Bob Lanier (politician)

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Bob Lanier
Bob Lanier Portrait.jpg
58th Mayor of Houston
In office
January 2, 1992 – January 2, 1998
Preceded by Kathryn Whitmire
Succeeded by Lee Brown
Personal details
Born (1925-03-10) March 10, 1925 (age 89)
Baytown, Texas
Political party Democratic
Spouse(s) Elyse Lanier
Profession Banker, Attorney, Real Estate Developer

Bob Lanier (born March 10, 1925) is a businessman in the real estate industry (Landar) who served as mayor of the city of Houston, Texas from 1992 to 1998. He is currently Houston's oldest living mayor.

Background[edit]

Lanier was elected mayor in 1991, 1993, and 1995, until term limits, enacted in 1991 and reinforced in 1994 by a grass-roots citizen initiative spearheaded by the conservative political activist Clymer Wright, prevented his candidacy in 1997. Lanier averaged 88 percent in his re-election races, with strong support in each political party and ethnic group. As mayor, he was affectionately called "Mayor Bob."[1]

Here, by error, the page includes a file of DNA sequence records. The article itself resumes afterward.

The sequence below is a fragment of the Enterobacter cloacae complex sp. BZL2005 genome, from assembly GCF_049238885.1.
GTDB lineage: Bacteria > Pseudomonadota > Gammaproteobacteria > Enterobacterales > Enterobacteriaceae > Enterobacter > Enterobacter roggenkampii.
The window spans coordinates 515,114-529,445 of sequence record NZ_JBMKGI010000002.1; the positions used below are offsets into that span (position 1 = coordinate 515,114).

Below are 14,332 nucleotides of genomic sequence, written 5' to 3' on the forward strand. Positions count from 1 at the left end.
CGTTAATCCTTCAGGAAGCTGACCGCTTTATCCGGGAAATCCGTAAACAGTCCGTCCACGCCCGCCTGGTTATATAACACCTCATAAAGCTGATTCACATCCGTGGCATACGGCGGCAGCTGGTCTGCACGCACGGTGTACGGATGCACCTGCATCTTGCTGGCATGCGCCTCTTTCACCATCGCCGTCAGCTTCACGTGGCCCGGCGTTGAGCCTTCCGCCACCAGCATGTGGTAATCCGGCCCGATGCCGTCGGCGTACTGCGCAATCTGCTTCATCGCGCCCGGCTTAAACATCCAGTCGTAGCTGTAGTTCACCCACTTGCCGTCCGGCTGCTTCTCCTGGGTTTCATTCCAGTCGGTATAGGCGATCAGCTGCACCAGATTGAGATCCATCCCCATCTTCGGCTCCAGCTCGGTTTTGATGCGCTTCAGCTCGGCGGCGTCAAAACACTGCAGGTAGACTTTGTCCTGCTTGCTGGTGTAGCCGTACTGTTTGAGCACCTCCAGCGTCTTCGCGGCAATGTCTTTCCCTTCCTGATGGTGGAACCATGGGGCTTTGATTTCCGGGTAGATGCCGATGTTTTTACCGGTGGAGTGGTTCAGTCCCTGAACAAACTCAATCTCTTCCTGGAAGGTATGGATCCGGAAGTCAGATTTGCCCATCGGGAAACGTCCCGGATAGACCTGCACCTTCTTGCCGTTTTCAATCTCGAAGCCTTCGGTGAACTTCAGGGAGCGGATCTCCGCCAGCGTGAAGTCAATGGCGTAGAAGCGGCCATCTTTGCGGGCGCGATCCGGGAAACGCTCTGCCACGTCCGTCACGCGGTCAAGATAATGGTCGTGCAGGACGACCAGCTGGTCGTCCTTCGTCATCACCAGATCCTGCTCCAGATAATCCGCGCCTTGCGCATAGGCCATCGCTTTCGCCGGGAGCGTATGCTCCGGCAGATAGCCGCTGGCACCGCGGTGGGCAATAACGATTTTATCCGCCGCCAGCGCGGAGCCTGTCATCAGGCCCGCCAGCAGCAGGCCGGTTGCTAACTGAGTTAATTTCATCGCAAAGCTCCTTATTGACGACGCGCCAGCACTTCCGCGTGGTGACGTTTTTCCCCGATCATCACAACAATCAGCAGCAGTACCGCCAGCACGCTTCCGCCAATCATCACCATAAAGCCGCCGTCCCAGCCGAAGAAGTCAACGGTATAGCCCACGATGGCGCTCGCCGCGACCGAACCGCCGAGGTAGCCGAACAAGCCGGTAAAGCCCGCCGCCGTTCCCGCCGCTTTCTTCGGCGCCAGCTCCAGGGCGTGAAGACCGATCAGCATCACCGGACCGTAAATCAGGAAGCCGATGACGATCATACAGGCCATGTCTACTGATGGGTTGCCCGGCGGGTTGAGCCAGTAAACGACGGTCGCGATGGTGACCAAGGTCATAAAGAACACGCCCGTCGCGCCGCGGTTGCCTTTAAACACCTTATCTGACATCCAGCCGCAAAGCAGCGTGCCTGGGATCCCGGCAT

Born to working class parents in the refinery town of Baytown, Texas in 1925, Lanier was a child of the Great Depression who was greatly influenced by Franklin Delano Roosevelt’s policies. Lanier worked while attending college and started his career as a suma cum laude graduate from the University of Texas Law School in 1949. Initially employed by Baker & Botts law firm, Lanier practiced for a decade before switching gears to pursue a business career.

During that business career he worked in banking and eventually he established himself as a major Houston real estate developer, focusing mostly on subdivisions and apartments.

In the 1991 Mayor of Houston election, most white voters of all economic levels voted for Lanier. His strongest tallies came from affluent neighborhoods like River Oaks, Meyerland, Uptown, Memorial, and Sharpstown; in those areas he won with 60 to 65 percent or more of the vote. Lanier won 75 percent of the votes in his home Houston precinct. In racially-mixed areas such as Westbury and Alief, Lanier had the majority of votes with his main opponent, Sylvester Turner, having finished in a close second place. Lanier did not win in Montrose and many African-American neighborhoods.[2][3]